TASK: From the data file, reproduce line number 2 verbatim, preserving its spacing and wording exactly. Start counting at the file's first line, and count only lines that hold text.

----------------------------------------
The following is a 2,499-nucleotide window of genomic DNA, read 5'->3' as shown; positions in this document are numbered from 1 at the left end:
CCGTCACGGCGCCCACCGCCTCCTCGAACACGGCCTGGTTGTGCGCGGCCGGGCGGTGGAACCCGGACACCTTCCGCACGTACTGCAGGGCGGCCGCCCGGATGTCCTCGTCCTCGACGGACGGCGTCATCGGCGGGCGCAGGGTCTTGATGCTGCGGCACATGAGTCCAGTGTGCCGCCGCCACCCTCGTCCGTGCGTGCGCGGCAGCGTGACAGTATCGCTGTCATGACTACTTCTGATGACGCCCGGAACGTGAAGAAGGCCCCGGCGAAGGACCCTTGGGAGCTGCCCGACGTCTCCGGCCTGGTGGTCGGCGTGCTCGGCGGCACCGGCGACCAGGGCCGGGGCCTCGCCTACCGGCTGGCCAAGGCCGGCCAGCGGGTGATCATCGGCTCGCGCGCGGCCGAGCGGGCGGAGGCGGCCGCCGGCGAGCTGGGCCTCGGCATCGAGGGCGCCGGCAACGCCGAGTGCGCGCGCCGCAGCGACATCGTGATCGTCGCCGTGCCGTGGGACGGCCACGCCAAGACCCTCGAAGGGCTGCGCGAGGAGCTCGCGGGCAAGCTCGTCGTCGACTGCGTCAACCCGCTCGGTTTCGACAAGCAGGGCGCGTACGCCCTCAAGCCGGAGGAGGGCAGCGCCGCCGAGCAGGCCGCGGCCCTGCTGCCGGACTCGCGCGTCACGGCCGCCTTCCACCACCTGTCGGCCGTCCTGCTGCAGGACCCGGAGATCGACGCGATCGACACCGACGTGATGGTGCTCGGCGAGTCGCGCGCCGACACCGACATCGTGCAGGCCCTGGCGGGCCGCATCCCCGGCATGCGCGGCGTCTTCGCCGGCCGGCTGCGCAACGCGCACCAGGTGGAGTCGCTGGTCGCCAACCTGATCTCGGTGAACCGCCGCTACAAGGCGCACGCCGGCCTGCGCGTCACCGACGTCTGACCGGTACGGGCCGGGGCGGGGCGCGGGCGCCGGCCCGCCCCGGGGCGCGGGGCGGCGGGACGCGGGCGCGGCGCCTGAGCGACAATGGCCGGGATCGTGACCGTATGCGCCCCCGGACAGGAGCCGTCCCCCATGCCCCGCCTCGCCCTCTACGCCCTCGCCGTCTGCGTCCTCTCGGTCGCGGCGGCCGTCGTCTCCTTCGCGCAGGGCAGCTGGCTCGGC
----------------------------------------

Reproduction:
CCGTCACGGCGCCCACCGCCTCCTCGAACACGGCCTGGTTGTGCGCGGCCGGGCGGTGGAACCCGGACACCTTCCGCACGTACTGCAGGGCGGCCGCCCGGATGTCCTCGTCCTCGACGGACGGCGTCATCGGCGGGCGCAGGGTCTTGATGCTGCGGCACATGAGTCCAGTGTGCCGCCGCCACCCTCGTCCGTGCGTGCGCGGCAGCGTGACAGTATCGCTGTCATGACTACTTCTGATGACGCCCGGAACGTGAAGAAGGCCCCGGCGAAGGACCCTTGGGAGCTGCCCGACGTCTCCGGCCTGGTGGTCGGCGTGCTCGGCGGCACCGGCGACCAGGGCCGGGGCCTCGCCTACCGGCTGGCCAAGGCCGGCCAGCGGGTGATCATCGGCTCGCGCGCGGCCGAGCGGGCGGAGGCGGCCGCCGGCGAGCTGGGCCTCGGCATCGAGGGCGCCGGCAACGCCGAGTGCGCGCGCCGCAGCGACATCGTGATCGTCGCCGTGCCGTGGGACGGCCACGCCAAGACCCTCGAAGGGCTGCGCGAGGAGCTCGCGGGCAAGCTCGTCGTCGACTGCGTCAACCCGCTCGGTTTCGACAAGCAGGGCGCGTACGCCCTCAAGCCGGAGGAGGGCAGCGCCGCCGAGCAGGCCGCGGCCCTGCTGCCGGACTCGCGCGTCACGGCCGCCTTCCACCACCTGTCGGCCGTCCTGCTGCAGGACCCGGAGATCGACGCGATCGACACCGACGTGATGGTGCTCGGCGAGTCGCGCGCCGACACCGACATCGTGCAGGCCCTGGCGGGCCGCATCCCCGGCATGCGCGGCGTCTTCGCCGGCCGGCTGCGCAACGCGCACCAGGTGGAGTCGCTGGTCGCCAACCTGATCTCGGTGAACCGCCGCTACAAGGCGCACGCCGGCCTGCGCGTCACCGACGTCTGACCGGTACGGGCCGGGGCGGGGCGCGGGCGCCGGCCCGCCCCGGGGCGCGGGGCGGCGGGACGCGGGCGCGGCGCCTGAGCGACAATGGCCGGGATCGTGACCGTATGCGCCCCCGGACAGGAGCCGTCCCCCATGCCCCGCCTCGCCCTCTACGCCCTCGCCGTCTGCGTCCTCTCGGTCGCGGCGGCCGTCGTCTCCTTCGCGCAGGGCAGCTGGCTCGGC